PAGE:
Stanislaus County public school enrollments have fallen since the recession began, and state demographers don’t expect student gains anytime soon.
Enrollment peaked during the 2007-08 school year at nearly 107,000 students in Stanislaus public schools. But this year, only about 105,853 youngsters are enrolled, and fewer students than that are expected a decade from now.
California Department of Finance demographers expect Stanislaus enrollments to decline each of the next five years, dropping to just 104,619 students by 2018. Enrollments are projected to start picking up a bit in 2019, growing to an estimated 105,338 by the 2022-23 school year.
If that turns out to be true, Stanislaus will have 1,634 fewer students a decade from now than it did before the housing bubble burst and the recession began in 2007. When – if ever – county enrollments will fully recover is not known because state number crunchers don’t project out that far.
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Stanislaus’ elementary schools are expected to lose the most students in the years to come. This school year, about 73,456 kindergarten-through-eighth-grade youngsters attend public campuses in the county. That’s expected to plummet by 2,259 children by 2020. Depending on which school districts decline the most, losses of that magnitude could force closure of some elementary campuses.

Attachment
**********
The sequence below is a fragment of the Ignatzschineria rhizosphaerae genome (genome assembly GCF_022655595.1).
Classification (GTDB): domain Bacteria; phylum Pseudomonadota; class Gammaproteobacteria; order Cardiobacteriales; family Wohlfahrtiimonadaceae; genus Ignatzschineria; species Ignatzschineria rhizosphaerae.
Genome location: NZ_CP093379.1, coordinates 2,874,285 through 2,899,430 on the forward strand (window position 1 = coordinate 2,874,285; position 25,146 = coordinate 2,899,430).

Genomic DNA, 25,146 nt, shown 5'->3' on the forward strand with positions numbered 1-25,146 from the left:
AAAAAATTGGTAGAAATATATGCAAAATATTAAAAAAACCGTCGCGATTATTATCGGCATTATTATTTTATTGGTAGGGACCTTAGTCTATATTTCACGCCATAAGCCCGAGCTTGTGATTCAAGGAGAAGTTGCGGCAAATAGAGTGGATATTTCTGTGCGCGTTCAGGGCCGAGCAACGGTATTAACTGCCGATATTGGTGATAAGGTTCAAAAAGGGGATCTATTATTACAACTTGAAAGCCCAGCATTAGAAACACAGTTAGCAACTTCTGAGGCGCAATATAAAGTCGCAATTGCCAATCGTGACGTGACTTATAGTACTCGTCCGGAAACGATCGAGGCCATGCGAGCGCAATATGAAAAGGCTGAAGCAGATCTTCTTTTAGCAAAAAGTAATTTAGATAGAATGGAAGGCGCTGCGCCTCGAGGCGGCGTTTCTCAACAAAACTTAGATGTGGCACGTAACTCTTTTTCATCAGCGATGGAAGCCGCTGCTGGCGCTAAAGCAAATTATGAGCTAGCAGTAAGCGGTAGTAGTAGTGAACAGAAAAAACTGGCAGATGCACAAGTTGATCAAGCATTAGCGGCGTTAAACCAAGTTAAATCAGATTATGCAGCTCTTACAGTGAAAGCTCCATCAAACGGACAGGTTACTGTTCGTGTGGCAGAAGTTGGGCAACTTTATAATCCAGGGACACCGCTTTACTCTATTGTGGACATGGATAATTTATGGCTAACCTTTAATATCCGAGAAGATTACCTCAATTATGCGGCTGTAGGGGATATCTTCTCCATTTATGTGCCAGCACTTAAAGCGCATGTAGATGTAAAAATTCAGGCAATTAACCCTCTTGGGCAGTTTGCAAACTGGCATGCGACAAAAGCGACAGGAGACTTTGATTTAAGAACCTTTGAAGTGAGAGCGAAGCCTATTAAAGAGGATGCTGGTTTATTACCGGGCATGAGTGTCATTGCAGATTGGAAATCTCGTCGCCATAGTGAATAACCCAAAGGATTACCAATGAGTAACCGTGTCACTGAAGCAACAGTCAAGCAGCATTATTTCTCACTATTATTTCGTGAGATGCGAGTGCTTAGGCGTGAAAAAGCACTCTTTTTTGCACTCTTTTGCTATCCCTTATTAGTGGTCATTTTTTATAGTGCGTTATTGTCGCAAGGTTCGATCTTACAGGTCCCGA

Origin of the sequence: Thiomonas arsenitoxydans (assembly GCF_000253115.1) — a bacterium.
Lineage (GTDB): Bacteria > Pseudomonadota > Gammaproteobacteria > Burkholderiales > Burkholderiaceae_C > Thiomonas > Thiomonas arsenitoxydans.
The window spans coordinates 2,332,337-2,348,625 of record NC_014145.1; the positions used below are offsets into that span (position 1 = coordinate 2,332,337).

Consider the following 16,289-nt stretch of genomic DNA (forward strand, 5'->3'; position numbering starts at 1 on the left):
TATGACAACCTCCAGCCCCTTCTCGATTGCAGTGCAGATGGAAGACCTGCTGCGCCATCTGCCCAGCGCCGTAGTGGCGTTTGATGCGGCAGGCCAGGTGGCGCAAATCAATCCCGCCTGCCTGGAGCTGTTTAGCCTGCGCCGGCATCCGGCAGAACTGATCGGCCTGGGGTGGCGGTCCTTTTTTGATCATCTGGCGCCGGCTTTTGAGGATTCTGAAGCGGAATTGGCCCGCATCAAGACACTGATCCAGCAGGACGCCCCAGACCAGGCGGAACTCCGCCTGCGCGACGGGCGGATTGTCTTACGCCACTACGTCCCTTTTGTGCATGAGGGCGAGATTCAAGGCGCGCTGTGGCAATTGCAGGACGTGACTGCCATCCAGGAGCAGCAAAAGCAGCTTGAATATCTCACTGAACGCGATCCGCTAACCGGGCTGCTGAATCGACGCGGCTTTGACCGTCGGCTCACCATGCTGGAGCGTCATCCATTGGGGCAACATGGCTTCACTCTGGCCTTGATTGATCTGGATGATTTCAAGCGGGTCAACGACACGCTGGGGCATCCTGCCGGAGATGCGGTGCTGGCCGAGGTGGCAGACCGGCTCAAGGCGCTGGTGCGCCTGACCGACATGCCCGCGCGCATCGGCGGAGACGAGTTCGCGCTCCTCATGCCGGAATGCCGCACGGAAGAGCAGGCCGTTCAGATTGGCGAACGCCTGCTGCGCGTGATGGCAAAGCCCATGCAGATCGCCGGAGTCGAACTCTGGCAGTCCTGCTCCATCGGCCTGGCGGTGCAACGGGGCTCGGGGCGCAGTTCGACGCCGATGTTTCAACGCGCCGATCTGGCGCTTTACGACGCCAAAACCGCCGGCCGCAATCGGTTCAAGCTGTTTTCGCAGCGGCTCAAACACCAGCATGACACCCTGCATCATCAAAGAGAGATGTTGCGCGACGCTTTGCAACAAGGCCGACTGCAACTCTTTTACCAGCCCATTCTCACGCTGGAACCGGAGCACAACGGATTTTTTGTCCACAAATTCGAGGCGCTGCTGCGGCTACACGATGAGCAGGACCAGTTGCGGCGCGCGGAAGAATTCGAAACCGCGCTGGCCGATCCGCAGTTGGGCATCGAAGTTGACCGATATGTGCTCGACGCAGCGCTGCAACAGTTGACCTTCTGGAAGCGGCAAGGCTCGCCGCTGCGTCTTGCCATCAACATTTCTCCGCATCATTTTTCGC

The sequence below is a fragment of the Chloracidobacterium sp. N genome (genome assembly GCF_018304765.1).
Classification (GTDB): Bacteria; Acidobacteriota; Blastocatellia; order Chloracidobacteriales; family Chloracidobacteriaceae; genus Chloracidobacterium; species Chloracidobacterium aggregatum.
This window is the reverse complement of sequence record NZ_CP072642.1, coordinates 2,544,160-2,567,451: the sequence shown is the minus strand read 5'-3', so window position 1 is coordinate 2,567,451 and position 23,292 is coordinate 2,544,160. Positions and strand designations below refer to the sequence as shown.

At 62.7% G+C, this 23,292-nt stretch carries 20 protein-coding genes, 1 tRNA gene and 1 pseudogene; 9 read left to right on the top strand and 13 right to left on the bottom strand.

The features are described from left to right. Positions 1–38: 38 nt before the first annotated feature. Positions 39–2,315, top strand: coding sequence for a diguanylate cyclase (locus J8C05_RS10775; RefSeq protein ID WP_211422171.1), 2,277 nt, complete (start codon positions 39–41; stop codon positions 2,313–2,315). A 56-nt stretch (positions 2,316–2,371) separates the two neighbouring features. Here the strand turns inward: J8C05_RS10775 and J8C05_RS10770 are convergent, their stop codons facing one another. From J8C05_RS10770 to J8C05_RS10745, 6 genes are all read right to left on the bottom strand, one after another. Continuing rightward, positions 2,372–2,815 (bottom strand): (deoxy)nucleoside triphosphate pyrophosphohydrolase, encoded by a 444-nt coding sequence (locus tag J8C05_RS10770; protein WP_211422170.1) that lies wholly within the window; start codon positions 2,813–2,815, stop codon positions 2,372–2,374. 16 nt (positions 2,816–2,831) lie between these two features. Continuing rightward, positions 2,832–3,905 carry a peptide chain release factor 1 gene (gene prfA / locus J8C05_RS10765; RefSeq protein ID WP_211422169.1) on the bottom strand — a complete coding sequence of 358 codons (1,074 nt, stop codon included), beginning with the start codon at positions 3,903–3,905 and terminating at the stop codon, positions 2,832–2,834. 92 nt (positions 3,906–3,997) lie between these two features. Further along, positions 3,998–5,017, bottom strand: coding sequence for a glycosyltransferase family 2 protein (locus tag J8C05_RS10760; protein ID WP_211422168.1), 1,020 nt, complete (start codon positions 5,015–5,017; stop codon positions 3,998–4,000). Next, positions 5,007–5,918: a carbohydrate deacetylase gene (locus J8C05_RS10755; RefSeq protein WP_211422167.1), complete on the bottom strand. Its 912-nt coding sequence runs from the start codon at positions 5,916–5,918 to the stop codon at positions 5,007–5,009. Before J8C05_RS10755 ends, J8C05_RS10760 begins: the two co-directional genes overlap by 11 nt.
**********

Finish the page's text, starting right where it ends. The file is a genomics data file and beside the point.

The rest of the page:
High school enrollments, which have fallen the most since the recession, are expected to start increasing within the next few years.
In 2007, Stanislaus’ public high schools had 33,694 students. This year there are only about 32,397, which means nearly 1,300 teens have been lost since the economy collapsed.
High school enrollments are expected to fall again next year, then start slowly climbing. By the 2022-23 school year, 33,033 high school students are expected to enroll.
What’s happened to public school enrollments in Stanislaus is not very different than what’s gone on statewide. California’s student enrollment peaked at nearly 6.28 million in 2006, and it since has fallen to 6.22 million (a loss of about 60,000 students). It’s expected to continue dropping the next four years, then start gradually increasing. It is California’s high school enrollments – not the elementary or junior high – that are expected in rise.
The state’s Department of Finance issues student enrollment projections every year to help school districts plan for the future.